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Source: Bike Radar, by Jered Gruber
Cycling in paradise – Croatian Istria peninsula
Tuscany gets a lot of press and attention as a cycling paradise, and rightly so. It has a special something that makes people go back year after year. But it’s hardly off the beaten track. There’s another cycling haven that you should know about – one that the masses haven’t found yet. It’s the Croatian province of Istria.
Zdenko biking in Istria on steep hills.
The peninsula is shaped like a heart and was once a part of Italy. However, it went to Yugoslavia following World War Two, and to Croatia more recently. It’s located just south of the far-eastern Italian city of Trieste and the sliver of coast Slovenia possesses. While now firmly a part of Croatia, Italian is still the first or second language depending on where you are in Istria.
Istria has good roads… and lots of them!
The coast is like many European beach havens: busy and often unpleasant. But ride inland a kilometer or two and everything changes. The wide, car-laden roads that were clogged with tourists turn into dry stone lanes perfectly suited to cycling. The flat coast quickly rolls into a hilly inland region.
The northern part of Istria provides ample opportunities for bike riding. Numerous climbs wind out of the Mirna valley, ascending to beautiful hilltop towns that overlook the river and Adriatic.
Novigrad: Imagine yourself in this place
Narrow roads and small towns in Istria
But the true magic lies just north of the Mirna, in the relentless undulations that spill into Slovenia. Up, down, left and right you see ancient towns, forgotten villages, vacant roads… This is the good stuff.
If you need any more convincing, the world’s largest white truffle (about the size of a football) was unearthed near the Istrian town of Buje in 1999. And each year, people flock from all over Europe to harvest the wild asparagus that grows in the area.
Mild winters are good for cycling in Istria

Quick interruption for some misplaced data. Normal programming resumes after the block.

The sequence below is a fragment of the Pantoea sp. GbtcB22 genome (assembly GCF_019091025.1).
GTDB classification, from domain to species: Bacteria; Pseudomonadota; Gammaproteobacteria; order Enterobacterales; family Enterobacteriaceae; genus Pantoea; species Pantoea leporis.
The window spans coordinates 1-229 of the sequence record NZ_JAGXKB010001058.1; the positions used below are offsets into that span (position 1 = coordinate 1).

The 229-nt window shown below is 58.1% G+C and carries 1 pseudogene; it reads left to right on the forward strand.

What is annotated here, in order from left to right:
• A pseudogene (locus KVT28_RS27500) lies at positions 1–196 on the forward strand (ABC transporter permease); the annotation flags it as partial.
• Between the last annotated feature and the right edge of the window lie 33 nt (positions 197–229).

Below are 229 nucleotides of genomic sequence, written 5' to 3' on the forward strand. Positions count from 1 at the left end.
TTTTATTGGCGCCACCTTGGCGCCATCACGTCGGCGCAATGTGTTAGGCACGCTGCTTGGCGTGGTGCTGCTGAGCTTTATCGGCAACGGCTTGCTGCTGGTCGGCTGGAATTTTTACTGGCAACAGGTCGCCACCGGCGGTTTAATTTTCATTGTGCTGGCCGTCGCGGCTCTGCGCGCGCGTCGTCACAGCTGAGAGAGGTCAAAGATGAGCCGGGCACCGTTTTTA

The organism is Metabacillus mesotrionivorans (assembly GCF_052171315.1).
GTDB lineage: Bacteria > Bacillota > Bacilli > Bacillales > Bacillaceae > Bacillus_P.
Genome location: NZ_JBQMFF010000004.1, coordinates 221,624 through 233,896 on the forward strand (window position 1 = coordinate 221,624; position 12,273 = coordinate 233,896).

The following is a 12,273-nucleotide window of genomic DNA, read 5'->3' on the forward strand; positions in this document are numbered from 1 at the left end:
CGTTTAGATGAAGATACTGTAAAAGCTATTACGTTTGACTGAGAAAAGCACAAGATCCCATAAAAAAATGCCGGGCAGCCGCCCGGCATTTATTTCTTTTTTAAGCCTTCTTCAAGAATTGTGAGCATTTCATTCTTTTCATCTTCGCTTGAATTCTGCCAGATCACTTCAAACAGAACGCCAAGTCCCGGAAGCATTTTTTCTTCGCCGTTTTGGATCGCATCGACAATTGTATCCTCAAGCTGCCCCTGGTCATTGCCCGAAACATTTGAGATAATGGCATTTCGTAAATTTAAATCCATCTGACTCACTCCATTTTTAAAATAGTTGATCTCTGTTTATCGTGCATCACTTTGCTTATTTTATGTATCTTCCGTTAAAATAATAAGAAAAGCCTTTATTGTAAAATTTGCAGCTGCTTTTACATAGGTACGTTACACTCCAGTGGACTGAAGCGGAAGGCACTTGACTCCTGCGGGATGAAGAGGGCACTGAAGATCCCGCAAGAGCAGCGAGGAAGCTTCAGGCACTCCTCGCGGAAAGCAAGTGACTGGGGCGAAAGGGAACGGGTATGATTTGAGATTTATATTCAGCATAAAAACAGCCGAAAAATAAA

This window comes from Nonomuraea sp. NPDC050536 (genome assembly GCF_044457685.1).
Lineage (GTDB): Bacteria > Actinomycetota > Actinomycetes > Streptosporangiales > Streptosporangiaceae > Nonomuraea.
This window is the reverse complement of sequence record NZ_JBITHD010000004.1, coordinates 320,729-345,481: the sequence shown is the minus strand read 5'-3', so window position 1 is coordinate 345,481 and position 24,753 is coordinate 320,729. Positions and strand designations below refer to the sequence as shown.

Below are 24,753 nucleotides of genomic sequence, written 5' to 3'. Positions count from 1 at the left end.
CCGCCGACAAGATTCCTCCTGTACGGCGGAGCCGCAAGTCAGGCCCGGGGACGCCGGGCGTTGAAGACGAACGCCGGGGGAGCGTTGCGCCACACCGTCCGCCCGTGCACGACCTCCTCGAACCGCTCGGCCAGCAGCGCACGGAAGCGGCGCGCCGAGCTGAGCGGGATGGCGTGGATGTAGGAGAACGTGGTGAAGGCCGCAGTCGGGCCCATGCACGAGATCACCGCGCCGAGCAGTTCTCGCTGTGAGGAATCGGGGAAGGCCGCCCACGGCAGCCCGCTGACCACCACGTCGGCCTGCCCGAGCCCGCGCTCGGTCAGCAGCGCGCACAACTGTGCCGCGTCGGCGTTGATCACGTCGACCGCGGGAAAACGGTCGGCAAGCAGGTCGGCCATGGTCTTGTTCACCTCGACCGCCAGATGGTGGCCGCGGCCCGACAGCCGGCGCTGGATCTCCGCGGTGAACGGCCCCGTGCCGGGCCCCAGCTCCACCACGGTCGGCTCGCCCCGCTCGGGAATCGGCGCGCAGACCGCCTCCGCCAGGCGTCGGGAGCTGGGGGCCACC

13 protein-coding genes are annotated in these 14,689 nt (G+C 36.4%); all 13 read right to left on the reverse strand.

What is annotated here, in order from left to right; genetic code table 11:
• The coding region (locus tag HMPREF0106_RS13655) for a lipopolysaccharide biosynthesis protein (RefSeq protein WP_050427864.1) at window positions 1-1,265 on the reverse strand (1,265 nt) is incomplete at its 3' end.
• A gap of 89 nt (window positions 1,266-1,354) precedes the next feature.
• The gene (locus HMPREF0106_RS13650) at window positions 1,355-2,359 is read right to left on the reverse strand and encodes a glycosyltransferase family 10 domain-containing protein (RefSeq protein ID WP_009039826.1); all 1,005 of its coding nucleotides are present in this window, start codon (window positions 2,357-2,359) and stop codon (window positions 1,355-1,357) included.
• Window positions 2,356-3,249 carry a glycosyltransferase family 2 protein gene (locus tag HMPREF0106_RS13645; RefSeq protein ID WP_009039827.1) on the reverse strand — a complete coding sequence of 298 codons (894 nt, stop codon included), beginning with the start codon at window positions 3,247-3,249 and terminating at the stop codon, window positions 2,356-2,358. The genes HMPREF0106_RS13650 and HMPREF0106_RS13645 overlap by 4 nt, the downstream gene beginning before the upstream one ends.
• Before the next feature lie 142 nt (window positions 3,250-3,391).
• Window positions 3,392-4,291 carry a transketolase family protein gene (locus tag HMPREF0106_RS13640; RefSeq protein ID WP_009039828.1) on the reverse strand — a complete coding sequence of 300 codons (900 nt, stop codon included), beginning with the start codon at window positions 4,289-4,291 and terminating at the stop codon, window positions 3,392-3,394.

Cycling haven: Close to Umag, Istria
What’s on offer
– A little bit of everything: moderate mountains (15-30 minute climbs), hills, flat roads and few cars to worry about.
– Incredible food, great people, unique atmosphere.
– Peace and quiet, and a feeling that you’ve left the beaten path, if only by a little bit.
– Truffles! World famous and rightly so.
Why it’s best
Rural Istria is a unique place. It’s a step back in time, and a welcome one at that. It’s quiet, remote without being a pain to get to, and a wonderful place to ride a bike.
Umag, Istria: Group of cyclists getting ready for a ride in front of their hotel.
How to get there
Trieste (Ronchi dei Legionari international airport) is the easiest transportation hub. From there you’re about 40km from Istria.
Riding a bike in Istria
Narrow and hilly roads
There are many possibilities in the area, but we’re big fans of the hilltop village of Momjan, near Buje in the north. Just a kilometer and small climb above the village is the Agroturizam San Mauro.
Typical Istrian houses
Somewhere on the road in Istria
If you need help with your bike, you’ll be crossing the border to get to Piran or Portoroz, in Slovenia. It’s better to make sure your bike is in working order before your trip.
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Picking a fruit from the tree
Typical road in Istria
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